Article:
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President Clinton Names M. D. Anderson Gynecologic Oncologist to National Cancer Advisory Board

President Clinton Names M. D. Anderson Gynecologic Oncologist to National Cancer Advisory Board
M. D. Anderson News Release 03/29/00

Dr. Ralph S. Freedman, a gynecologist and professor of gynecologic oncology at The University of Texas M. D. Anderson Cancer Center, has been appointed a member of the National Cancer Advisory Board by President Bill Clinton.

Dr. Freedman, who is also director of the immunology and molecular biology laboratory in the Department of Gynecologic Oncology at M. D. Anderson, joined the cancer center in 1977. He is adjunct professor of obstetrics, gynecology and reproductive sciences at The University of Texas – Houston Medical School.

As a member of the National Cancer Advisory Board, Dr. Freedman is one of 18 members to provide advice to the president, the secretary of the Department of Health and Human Services, and the director of the National Cancer Institute. Dr. Freedman has been appointed to a six-year term.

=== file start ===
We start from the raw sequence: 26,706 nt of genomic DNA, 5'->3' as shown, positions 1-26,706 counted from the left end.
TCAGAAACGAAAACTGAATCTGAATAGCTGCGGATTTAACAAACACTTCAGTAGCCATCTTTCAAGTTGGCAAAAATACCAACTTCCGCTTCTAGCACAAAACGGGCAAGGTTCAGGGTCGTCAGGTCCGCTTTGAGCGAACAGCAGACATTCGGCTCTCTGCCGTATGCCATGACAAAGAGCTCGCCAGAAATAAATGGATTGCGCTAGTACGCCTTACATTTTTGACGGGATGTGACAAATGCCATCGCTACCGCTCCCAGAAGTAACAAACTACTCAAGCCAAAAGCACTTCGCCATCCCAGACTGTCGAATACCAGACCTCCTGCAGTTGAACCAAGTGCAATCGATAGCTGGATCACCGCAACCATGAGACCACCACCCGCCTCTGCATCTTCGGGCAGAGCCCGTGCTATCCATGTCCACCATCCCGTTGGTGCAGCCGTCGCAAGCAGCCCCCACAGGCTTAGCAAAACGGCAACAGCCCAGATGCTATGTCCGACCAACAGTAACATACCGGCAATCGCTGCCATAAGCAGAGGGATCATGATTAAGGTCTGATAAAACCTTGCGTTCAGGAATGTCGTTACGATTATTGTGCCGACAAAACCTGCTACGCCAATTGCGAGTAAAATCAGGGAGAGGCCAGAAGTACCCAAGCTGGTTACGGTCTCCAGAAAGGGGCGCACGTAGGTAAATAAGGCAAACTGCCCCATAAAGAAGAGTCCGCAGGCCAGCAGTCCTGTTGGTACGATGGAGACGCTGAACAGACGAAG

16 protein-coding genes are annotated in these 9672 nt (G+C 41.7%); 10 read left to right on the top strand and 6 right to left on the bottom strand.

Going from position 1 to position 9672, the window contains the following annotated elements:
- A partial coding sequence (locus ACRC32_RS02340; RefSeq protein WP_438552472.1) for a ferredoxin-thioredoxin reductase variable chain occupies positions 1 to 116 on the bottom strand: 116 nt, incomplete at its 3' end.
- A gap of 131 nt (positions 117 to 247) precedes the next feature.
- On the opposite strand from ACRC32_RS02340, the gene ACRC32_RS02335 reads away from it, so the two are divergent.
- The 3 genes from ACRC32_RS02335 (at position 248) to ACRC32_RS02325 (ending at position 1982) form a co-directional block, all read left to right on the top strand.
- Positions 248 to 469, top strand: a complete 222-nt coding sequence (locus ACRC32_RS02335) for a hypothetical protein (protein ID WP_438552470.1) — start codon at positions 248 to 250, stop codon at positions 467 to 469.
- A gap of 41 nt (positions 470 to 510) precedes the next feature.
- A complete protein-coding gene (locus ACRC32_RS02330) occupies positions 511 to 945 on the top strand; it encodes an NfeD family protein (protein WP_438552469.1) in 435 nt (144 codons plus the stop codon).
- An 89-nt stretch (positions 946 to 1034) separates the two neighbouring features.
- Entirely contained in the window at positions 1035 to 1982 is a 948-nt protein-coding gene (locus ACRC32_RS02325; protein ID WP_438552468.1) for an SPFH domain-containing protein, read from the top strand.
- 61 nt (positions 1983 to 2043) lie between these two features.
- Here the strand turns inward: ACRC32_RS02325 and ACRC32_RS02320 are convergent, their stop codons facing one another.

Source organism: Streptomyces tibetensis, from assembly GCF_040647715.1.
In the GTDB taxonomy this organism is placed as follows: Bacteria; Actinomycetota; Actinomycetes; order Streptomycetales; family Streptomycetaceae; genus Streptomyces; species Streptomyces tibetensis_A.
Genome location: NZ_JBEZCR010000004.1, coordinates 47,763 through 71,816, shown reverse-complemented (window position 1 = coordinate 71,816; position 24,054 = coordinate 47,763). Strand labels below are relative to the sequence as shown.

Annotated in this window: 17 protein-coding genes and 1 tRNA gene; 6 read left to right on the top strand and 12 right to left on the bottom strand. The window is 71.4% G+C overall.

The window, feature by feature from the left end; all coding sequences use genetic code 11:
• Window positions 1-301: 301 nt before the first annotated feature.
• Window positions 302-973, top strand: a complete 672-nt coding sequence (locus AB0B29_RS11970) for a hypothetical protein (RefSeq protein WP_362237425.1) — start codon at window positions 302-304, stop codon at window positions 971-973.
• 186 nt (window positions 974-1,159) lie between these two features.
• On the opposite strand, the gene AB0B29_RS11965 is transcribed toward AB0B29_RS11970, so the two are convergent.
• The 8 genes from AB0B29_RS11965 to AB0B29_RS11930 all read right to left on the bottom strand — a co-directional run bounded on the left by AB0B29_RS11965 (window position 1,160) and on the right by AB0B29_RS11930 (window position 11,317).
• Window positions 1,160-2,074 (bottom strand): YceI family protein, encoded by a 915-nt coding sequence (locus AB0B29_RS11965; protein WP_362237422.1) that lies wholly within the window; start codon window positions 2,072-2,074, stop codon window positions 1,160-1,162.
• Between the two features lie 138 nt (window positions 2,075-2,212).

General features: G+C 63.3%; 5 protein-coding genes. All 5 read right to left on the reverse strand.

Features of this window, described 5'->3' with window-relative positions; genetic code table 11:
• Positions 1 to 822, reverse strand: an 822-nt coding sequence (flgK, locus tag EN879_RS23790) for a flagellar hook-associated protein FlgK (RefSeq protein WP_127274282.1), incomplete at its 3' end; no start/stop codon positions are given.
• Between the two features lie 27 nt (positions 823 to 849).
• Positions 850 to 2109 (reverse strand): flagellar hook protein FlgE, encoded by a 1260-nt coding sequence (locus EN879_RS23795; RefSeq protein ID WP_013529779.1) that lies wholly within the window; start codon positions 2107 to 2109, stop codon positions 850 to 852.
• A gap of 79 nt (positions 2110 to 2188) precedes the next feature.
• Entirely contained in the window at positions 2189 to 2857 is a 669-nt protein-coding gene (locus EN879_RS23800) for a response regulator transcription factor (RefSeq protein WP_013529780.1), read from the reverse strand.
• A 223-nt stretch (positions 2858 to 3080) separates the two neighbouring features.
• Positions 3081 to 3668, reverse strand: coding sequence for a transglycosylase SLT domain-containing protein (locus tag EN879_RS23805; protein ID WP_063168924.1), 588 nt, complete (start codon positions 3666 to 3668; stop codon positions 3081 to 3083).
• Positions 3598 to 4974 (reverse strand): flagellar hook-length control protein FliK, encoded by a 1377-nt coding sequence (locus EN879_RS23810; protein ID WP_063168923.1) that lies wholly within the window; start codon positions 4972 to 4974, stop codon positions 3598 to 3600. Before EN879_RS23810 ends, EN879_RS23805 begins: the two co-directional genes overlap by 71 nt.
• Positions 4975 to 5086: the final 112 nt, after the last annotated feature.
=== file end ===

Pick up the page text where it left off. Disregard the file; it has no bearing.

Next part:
In addition to Dr. Freedman, three other representatives from M. D. Anderson have served on the National Cancer Advisory Board. They are: Dr. Frederick Becker from 1991-1996, Dr. Louise Strong from 1984 – 1991 and Dr. Robert C. Hickey from 1980 – 1986.

“It is indeed an honor to be appointed by the president to the National Cancer Advisory Board and advise policy makers on the future of health care, specifically cancer care,” said Dr. Freedman. “It is very rewarding to work with patients every day and make a difference in their lives, but this appointment will give me the opportunity possibly to touch millions of Americans.”

Dr. Freedman has served as a medical consultant for a number of national and international health and science organizations, including NASA, the World Health Organization, National Cancer Institute and the National Federation of Cancer Centers of France.

Dr. Freedman has published more than 130 journal articles and contributed to 13 textbooks and book chapters. He has given more than 100 lectures all over the world.

Born in Capetown, South Africa, Dr. Freedman received his medical degree and Ph.D. from Witwatersrand University in Johannesburg. After serving on the faculty of the university and Johannesburg General Hospital, he came to M. D. Anderson in 1976 for a fellowship in the Department of Gynecology. He joined M. D. Anderson one year later as assistant professor of gynecology in the Division of Surgery.

03/29/00


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